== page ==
“It has never been easier to start your own business,” Steidel said. “Communication between customer and designer, access to the Internet and mobile stores, as well as the ability to communicate across the globe have allowed entrepreneurs to do things never dreamed of even 15 years ago. The knowledge is there for those that want it.”
Rachel Wilson, associate professor of business and chair of the department, recently researched on the Integrated Postsecondary Education Data System (IPEDS) and found that there are only seven Carnegie classified institutions of “Baccalaureate Colleges: Arts & Sciences Focus” in Ohio, four of which have economics and/or some form of financial economics, business economics, or global commerce as majors. A few have a minor in entrepreneurship, but only Wittenberg has a major in entrepreneurship. Common entrepreneurship-related job titles include business development, business owner, consultant, director of operations, general manager, project manager, and supply chain manager.
“I believe it is becoming a popular major because it is the Swiss Army knife of business majors,” Siefert said. “With an entrepreneurship degree you are exposed to various different fields, you learn how people in marketing accounting and management think, and you surround yourself with people who tend to be extremely motivated. This has been incredibly important to me because I have been able to collaborate with people who offer incredible feedback on business ideas that I would never be able to do on my own.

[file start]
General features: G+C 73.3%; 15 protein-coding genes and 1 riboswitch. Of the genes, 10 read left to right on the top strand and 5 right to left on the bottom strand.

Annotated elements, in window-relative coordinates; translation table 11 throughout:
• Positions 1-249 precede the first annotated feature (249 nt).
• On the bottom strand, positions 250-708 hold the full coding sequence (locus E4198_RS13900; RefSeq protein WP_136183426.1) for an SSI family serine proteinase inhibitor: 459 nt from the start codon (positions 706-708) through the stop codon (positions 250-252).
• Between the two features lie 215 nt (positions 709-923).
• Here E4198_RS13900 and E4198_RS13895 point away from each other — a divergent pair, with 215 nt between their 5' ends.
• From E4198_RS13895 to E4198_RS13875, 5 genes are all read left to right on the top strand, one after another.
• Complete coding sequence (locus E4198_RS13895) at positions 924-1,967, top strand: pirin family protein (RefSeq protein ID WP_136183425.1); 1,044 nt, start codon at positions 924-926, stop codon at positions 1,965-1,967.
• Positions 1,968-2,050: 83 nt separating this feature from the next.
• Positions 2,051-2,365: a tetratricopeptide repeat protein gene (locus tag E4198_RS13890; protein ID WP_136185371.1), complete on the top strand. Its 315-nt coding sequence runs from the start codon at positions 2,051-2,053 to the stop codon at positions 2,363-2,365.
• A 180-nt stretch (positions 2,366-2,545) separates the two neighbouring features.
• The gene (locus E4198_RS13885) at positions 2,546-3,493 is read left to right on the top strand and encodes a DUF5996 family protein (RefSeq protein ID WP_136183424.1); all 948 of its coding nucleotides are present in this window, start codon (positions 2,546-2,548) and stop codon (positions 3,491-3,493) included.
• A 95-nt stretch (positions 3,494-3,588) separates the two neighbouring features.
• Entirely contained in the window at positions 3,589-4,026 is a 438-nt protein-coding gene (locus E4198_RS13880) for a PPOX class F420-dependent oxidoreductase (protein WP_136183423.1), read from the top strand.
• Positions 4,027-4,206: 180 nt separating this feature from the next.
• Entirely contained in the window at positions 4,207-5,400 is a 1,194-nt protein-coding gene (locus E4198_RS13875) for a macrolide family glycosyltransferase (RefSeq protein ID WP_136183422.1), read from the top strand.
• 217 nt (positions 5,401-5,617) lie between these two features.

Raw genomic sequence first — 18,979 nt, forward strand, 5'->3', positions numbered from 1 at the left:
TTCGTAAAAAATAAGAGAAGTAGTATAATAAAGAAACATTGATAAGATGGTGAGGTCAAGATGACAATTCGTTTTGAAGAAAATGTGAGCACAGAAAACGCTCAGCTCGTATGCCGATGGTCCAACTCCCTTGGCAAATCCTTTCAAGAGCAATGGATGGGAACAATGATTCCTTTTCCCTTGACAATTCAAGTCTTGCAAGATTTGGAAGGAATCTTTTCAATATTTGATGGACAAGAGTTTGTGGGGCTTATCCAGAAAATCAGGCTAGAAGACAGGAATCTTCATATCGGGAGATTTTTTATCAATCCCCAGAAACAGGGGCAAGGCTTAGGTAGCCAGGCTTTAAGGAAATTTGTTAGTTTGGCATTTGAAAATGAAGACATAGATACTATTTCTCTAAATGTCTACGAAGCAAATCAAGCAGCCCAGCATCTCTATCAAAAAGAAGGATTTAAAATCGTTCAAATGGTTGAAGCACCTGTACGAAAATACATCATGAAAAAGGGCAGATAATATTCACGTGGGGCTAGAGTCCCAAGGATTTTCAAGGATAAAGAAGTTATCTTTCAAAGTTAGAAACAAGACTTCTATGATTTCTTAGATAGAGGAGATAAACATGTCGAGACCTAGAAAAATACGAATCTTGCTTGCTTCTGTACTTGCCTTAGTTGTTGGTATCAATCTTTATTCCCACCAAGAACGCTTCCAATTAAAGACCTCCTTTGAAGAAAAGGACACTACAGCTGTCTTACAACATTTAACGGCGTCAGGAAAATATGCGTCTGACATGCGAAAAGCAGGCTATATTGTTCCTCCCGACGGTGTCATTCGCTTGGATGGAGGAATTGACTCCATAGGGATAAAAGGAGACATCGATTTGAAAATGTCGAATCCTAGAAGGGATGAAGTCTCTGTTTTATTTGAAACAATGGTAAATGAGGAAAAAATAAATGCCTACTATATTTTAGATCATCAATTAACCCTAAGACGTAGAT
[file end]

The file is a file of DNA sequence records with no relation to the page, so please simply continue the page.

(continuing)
“I believe it takes motivation and great listening skills to be an entrepreneur,” he added. “If you are not motivated and passionate about your own idea and becoming an entrepreneur, your journey will end before it even begins in my opinion. Also, you need to be a good listener. The industry is so much about what others’ needs are and if you don’t listen and adapt to those needs, your success will be capped. However, if you listen to customers and fellow entrepreneurs, there is always room to grow and the ability to make life easier or provide a product that people desire. If you major in entrepreneurship, you have the opportunity to bring an idea you’re passionate about to the table. You don’t have to be afraid of being judged because your off-the-wall idea could be the next greatest thing or something that others have thought of in the past.”
At Wittenberg, students also have the opportunity to pitch their ideas at the annual Tiger Tank event, Wittenberg’s version of the popular Shark Tank program hosted by the department of business. Recently, five Wittenberg students and one local high school student from the Global Impact STEM Academy (GISA) had the chance to win more than $25,000 worth of business assistance at Tiger Tank 2020. Each year Wittenberg alumni come back to judge the event. Wittenberg entrepreneurship graduates are now working at such organizations as Cardinal Health, Ernst & Young, L Brands (Limited), Perio Inc. (Barbasol Brands), Ryder System Inc., SEKO Logistics, and TEKSystems, among others.